Monday, September 30, 2013

Enjoying the Harvest


Celebrating 25 yrs of riding together!
In 1986 I landed my first real job and happily learned the trade of chocolate confectionery.  By happenstance, a handsome young man worked at the office next door, and immediately caught my eye.  Doing everything I could to casually capture his attention, one day I brought my bike to work.  I thought perhaps if he saw me going out to ride during my lunch hour, it would be the perfect segue for our next conversation.  Seeing that I rode bikes, he would suggest we go on a bike ride together, then we would fall in love and ride off into the sunset.   The only problem was that he never saw me ride by his window that day.  My elaborate plan had failed. 

I resorted to bribing him with chocolate.  The chocolate worked and we eventually went on that bike ride together.  We fell in love, rode off into the sunset, and have been cycling ever since. 

A married couple that rides bikes together is a rarity in most circles.  It is not that it is an impossible feat, but rather, the demands of life and family and differences in personalities often create the dividing barrier.  People are always shocked to learn that we both were cyclists before we met, and assume that Roger was the one that got me into cycling.  He did, however, introduce me to mountain biking, and it became our passion.

Fast forward 25 years, we are still married and we are still riding bikes together.  It is just what we do.  We did not set out with a goal, “we’re going to always ride together.”  At first it was merely something to do together.   As we got more involved, it was something to learn, a process of growing and developing as individuals and as a couple.  However, we never realized at the time that we were going through such a process.  We thought we were simply having fun and getting exercise.  Little did we know we planted a seed and were cultivating a harvest that would yield more fruit than we could have ever imagined. 

9,125 days is a long time to wait for a harvest.  In the beginning, we had no idea what we were planting, other than intentions that it would produce the fruit of happiness and love.   Now we find ourselves at the milestone of celebrating our 25th anniversary.  Milestones are a time to pause and reflect.   When we’re young we have no appreciation or tolerance for the ‘old’ people that can only seem to say, “I remember when…”  The problem with sayings is that generally they are true, otherwise they would not become sayings!   When we are young, we are still experiencing and in the process of creating the memories that later we will so greatly come to appreciate, cherish and on which we will cling to so tightly.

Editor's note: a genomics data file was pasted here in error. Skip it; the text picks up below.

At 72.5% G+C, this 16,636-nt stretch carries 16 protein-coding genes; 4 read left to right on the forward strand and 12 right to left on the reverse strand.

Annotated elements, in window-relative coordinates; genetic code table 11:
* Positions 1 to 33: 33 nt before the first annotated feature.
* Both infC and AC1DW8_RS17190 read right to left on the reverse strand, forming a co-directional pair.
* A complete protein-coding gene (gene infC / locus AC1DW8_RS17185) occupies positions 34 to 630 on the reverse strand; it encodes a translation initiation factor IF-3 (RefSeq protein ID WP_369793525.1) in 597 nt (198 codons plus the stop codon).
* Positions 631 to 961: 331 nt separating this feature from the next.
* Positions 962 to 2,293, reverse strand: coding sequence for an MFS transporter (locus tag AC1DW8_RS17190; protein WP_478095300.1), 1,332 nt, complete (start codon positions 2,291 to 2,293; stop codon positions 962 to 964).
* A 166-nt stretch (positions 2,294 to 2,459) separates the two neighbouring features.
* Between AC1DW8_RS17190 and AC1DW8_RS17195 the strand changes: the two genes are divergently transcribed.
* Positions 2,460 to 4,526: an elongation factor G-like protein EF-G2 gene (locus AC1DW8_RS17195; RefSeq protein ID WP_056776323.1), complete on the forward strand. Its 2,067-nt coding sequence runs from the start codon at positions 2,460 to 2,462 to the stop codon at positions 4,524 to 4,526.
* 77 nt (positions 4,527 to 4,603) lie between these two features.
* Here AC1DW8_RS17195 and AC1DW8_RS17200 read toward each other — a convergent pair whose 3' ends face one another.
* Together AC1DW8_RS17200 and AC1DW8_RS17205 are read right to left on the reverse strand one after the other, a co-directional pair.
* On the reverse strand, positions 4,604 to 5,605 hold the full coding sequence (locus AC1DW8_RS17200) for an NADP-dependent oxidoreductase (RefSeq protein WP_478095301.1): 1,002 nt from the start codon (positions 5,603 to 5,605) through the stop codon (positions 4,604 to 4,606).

I honestly do not think this time of reflection would have as great an impact on us if it were not for our precious cycling family.   We have traveled the world on our bikes and battled it out for the win on many a race course, but these things mean nothing without our friends alongside.  Do we reflect back on our cycling victories?  Not really.   I can barely remember most of them. The medals and trophies have been discarded or are collecting dust in a closet and long forgotten.  We do, however, often talk about and laugh over the many cycling gatherings and crazy rides we have had – from Canada to Switzerland to here in our backyard of Georgia.   It does not matter where, but it matters with who.  That is what makes it worth remembering, worth celebrating.

I did learn a valuable lesson from racing that we have often used when faced with important decisions of what to do in life.   There were not a whole lot of female racers in the early 90’s so I spent most my time at the start line lumped in with the guys.  When the Norba Nationals came to Helen one year, though, it was a big deal.  Everybody that was anybody showed up along with the Pros that we had only read about in magazines.  Not only did I have my own racing Class, but there were age categories within the Class.  We had never seen anything like it and our nerves were on edge. 

The amateur races were on a weekday because the Pros got the weekend since they drew the crowds.  Roger dropped me off Thursday in Helen and wished me well.  I was absolutely crushed that he would not be there on Friday to cheer me on in my race, but he could not get off work.  29 yrs old at the time and I felt like a scared 7 yr old at her first day of school.  I needed someone to hold my hand.  Too bad.  I had to suck it up and face this monster by myself.   Needless to say, I can still vividly remember the anxiety I felt.   The night before the race was the longest of my life.  

The next morning I went down to the start area and saw my friend Dan.  He said, “Hey Laurie, have you seen Roger?”    “Ha, ha, Dan, that’s not funny,”  I said despondently.   “No, seriously, I just saw him,” Dan replied.  Stunned in disbelief, I said, “You better not be kidding me, because if you are, I’m not laughing.”   Sure enough, Roger was there!   His boss felt sorry for him and told him he could take off, so he had high tailed it to Helen in time for my race.

To say I was elated is an understatement.  So overjoyed and comforted just to know he was there, my outlook changed completely.  I did not have my sights set on winning the race.   I simply wanted to survive and make Roger proud.   If I could finish in the top ten, I would be thrilled.  He was there to share it with me.  That was all I needed.

To make a long story short, I surprised myself and everyone by winning the race.  I will never forget the elation of seeing Roger at the finish line and knowing he was there supporting me.  So, what was the lesson learned?  No one knows, remembers or even cares that I won a National race.  When I look back to that weekend, all I remember is how happy I was having Roger there to share it with me.   Don’t set your sights on your own accomplishments, but rather the relationships you cultivate in those pursuits.